If you’ve opened a business licensed to sell liquor in BC and are now considering an Ontario liquor licence application, the following overview describes the differences in the application process in the two provinces. As you’ll see, licence types, criteria and application steps can be a little confusing. Hiring an expert Ontario liquor licence consultant, such as Rising Tide Consultants, will ensure the best chance of a successful application.

BC vs. Ontario Liquor Licence Application Process

Ontario’s Liquor Licence Act and Liquor Control Act are administered by The Alcohol and Gaming Commission of Ontario (AGCO), previously known as the”Liquor Licence Board of Ontario”. Some outside Ontario may confuse the AGCO with the Liquor Control Board of Ontario (LCBO). The LCBO is a provincial Crown corporation responsible for the sale and distribution of alcohol in the province, and is not responsible for the administration of Ontario liquor laws.

Applying for a liquor licence in Ontario has some similarities to BC’s process. There are, however, significant differences in how the two provinces regulate and control liquor sales. Both provinces perform background checks, premise inspections, and require staff who handle liquor to be trained and certified. Licence types, terms, and conditions, however, are quite different.

For example, the AGCO requires a six-month community notification process to gather responses from neighbouring businesses and residents to any proposed pub or restaurant. BC requires public notification for new liquor primaries (i.e. pubs). The applicant must then submit a request to local government to pass a resolution in council that the proposed liquor primary is permitted and that there is no negative impact on the local community.

When assessing each Ontario liquor licence proposal, Ontario’s Registrar performs a risk assessment review of each applicant licensee, and may require completion of a plan to address one or more potential risks. The AGCO provides online guides to help licensees prepare the plans, which may include any of the following:

  • Safety and Security Plan
  • Compliance Plan
  • Nuisance Mitigation Plan
  • Patron Control Plan
  • Management Control Plan

The following is a list of liquor licences and permits issued under the BC Liquor Control and Licensing Branch and Ontario’s Registrar of Alcohol and Gaming.

Restaurants and Pubs

For selling liquor by the glass in restaurants, BC issues a Food-Primary Licence. Liquor Primary Licences are issued for selling liquor by the glass at pubs, bars, lounges, and nightclubs.

In Ontario, restaurants, bars and clubs are all licensed under the Liquor Sales Licence, which is not restricted as to business type. The AGCO then can issue further endorsements on the license to accommodate businesses such as mini bar, catering, or a Brew Pub.

Mini Bar, Catering, Special Occasions

BC Catering Licences are available on their own, or as an endorsement on a license for businesses that provide full food and beverage services to their customers at events. Special Occasion Licences are issued for individuals and groups holding special events, such as community celebrations, weddings, banquets and other gatherings. For hotels to obtain a mini bar approval in BC this is an endorsement on a Liquor Primary license.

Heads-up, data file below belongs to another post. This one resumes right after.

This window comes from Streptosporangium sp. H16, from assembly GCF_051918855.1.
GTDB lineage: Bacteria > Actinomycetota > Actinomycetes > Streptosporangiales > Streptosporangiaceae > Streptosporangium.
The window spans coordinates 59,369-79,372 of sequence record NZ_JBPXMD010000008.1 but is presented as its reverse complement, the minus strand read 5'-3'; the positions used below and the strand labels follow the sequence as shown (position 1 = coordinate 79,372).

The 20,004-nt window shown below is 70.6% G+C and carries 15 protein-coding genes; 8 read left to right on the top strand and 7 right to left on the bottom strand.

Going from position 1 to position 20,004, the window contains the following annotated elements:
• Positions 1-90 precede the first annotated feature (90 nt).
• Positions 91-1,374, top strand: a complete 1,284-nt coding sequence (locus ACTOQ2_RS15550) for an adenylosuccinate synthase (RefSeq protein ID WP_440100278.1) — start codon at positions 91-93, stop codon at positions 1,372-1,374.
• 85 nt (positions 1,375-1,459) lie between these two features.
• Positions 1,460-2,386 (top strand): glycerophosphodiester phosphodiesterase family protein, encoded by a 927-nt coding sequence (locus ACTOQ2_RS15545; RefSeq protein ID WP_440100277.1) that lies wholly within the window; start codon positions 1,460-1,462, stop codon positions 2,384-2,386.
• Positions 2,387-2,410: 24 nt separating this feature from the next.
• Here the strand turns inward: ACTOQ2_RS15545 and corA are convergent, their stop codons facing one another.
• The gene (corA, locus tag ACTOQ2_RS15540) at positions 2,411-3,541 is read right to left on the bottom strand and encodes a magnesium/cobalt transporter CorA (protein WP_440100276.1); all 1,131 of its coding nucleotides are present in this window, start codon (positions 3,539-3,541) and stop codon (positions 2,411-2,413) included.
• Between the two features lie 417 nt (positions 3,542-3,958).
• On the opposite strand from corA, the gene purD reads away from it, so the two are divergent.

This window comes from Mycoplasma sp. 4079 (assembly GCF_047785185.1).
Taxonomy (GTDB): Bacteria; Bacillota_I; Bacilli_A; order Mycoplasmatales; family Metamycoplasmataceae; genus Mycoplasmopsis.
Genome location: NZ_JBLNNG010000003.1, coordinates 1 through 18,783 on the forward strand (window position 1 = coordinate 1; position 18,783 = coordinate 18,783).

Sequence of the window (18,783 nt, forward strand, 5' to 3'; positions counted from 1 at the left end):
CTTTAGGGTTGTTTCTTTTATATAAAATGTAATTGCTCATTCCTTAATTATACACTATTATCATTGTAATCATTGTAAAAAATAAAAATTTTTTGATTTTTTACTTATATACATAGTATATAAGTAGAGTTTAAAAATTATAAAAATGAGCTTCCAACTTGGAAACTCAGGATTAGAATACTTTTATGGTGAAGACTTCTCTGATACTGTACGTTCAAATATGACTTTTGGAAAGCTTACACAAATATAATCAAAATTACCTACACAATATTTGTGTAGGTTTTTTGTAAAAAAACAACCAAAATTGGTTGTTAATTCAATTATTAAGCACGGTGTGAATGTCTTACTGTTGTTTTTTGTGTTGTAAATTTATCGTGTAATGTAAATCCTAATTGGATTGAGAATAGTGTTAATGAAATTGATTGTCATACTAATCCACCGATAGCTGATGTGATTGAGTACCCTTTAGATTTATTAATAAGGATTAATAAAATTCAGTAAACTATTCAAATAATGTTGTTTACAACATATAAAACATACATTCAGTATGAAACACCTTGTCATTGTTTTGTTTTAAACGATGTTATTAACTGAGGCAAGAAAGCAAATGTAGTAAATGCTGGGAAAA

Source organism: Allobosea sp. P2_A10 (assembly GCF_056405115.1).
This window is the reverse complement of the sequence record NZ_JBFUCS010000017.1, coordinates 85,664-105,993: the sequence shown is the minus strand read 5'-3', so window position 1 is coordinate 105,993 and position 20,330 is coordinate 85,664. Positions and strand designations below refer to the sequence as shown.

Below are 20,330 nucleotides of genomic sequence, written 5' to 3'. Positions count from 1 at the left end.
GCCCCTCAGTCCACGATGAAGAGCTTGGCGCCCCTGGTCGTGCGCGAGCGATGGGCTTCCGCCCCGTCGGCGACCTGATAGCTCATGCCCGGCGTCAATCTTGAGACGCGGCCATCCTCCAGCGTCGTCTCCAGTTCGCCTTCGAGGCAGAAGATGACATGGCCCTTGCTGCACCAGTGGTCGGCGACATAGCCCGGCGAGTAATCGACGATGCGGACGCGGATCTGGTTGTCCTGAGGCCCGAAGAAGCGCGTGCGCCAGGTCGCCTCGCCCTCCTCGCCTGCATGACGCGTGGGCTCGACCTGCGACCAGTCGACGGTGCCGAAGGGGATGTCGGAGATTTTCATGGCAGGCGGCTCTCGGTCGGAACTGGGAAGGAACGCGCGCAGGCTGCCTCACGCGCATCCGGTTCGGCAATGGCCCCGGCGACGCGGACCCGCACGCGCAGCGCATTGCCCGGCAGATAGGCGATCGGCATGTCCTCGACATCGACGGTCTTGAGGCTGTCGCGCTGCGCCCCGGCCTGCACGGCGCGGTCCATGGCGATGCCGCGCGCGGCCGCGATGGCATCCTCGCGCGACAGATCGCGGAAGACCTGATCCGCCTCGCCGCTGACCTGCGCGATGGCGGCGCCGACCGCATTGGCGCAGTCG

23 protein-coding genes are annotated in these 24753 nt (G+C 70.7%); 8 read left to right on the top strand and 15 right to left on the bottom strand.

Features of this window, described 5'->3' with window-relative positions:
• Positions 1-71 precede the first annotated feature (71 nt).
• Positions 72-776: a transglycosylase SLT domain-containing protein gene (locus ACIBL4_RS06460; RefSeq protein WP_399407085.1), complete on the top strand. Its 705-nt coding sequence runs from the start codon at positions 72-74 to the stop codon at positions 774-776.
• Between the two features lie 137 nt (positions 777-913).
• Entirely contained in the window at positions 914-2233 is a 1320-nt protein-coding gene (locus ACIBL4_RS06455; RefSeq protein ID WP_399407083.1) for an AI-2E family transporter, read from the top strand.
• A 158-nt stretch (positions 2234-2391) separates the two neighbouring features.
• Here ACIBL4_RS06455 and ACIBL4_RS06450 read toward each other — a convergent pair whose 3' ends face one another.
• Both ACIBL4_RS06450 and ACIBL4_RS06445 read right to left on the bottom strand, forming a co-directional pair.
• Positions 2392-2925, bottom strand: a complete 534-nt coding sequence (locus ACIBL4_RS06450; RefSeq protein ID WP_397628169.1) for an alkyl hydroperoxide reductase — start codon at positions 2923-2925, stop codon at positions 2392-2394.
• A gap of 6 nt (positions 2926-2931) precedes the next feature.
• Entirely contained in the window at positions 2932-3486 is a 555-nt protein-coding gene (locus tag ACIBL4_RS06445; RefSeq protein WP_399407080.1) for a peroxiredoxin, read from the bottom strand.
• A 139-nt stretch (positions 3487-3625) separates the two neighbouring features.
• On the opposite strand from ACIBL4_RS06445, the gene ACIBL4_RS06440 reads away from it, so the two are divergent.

Ontario requires either a Mini Bar Licence for dispensing liquor at overnight rentals, or a Special Occasion Permit, which regulates liquor sales at all types of special events, whether or not they are catered.

License to Represent a Manufacturer

BC requires Agent Licences for independent liquor agents who market products from a variety of liquor manufacturers, and BC liquor manufacturers who want to sell their products off-site. This essentially serves the same purpose as Ontario’s Liquor Sales Licence.

Liquor Manufacturers

To make liquor at a winery, brewery, or distillery, BC requires a Manufacturer’s Licence. Manufacturers can make additional applications to add a lounge, special event area, tour area and/or picnic area sales to the licence. BC also issues UBrew/UVin (Ferment-on-Premises) Licences for businesses that sell the ingredients, equipment, and advice their customers need to make beer, wine, or cider.

In Ontario, A Ferment on Premise Facility Licence permits operation of a facility where equipment for making beer or wine is made available to customers on the premises. An Ontario Liquor Manufacturer’s Licence allows a liquor manufacturer to sell wine, beer, or spirits to the Liquor Control Board of Ontario.

Retail Sales and Grocery Stores, Liquor Delivery Services

To sell liquor by the bottle, BC retailers and grocery stores (also called Private Liquor Stores) need to acquire a Liquor (Licensee) Retail Store Licence. These licenses are under a moratorium until 2022 and cannot be applied for at the LCLB. BC also has Independent Wine Store Licences and BC VQA Licenses. There are only a small number of these license types as well, and they too cannot be applied for at the LCLB. Manufactures are allowed to apply for a retail endorsement on their manufacturing license if they wish to retail their product on site.

Ontario regulates wineries and distilleries liquor retail sales within its Licence to Represent a Manufacturer. In 2015, the Ontario government announced plans to allow the sale of beer in grocery stores with a new Beer Sales in Grocery Stores permit. This permit will only apply to 450 stores across the province.

Receive a Professional Ontario Liquor Licensing Consultation

Getting a liquor licence in Ontario requires an understanding of Ontario liquor laws, eligibility criteria and a licensee’s obligations. Rising Tide Consultants helps businesses seeking liquor licences increase the likelihood of a successful application. Contact us if you have questions about our Ontario liquor licensing consultation services.

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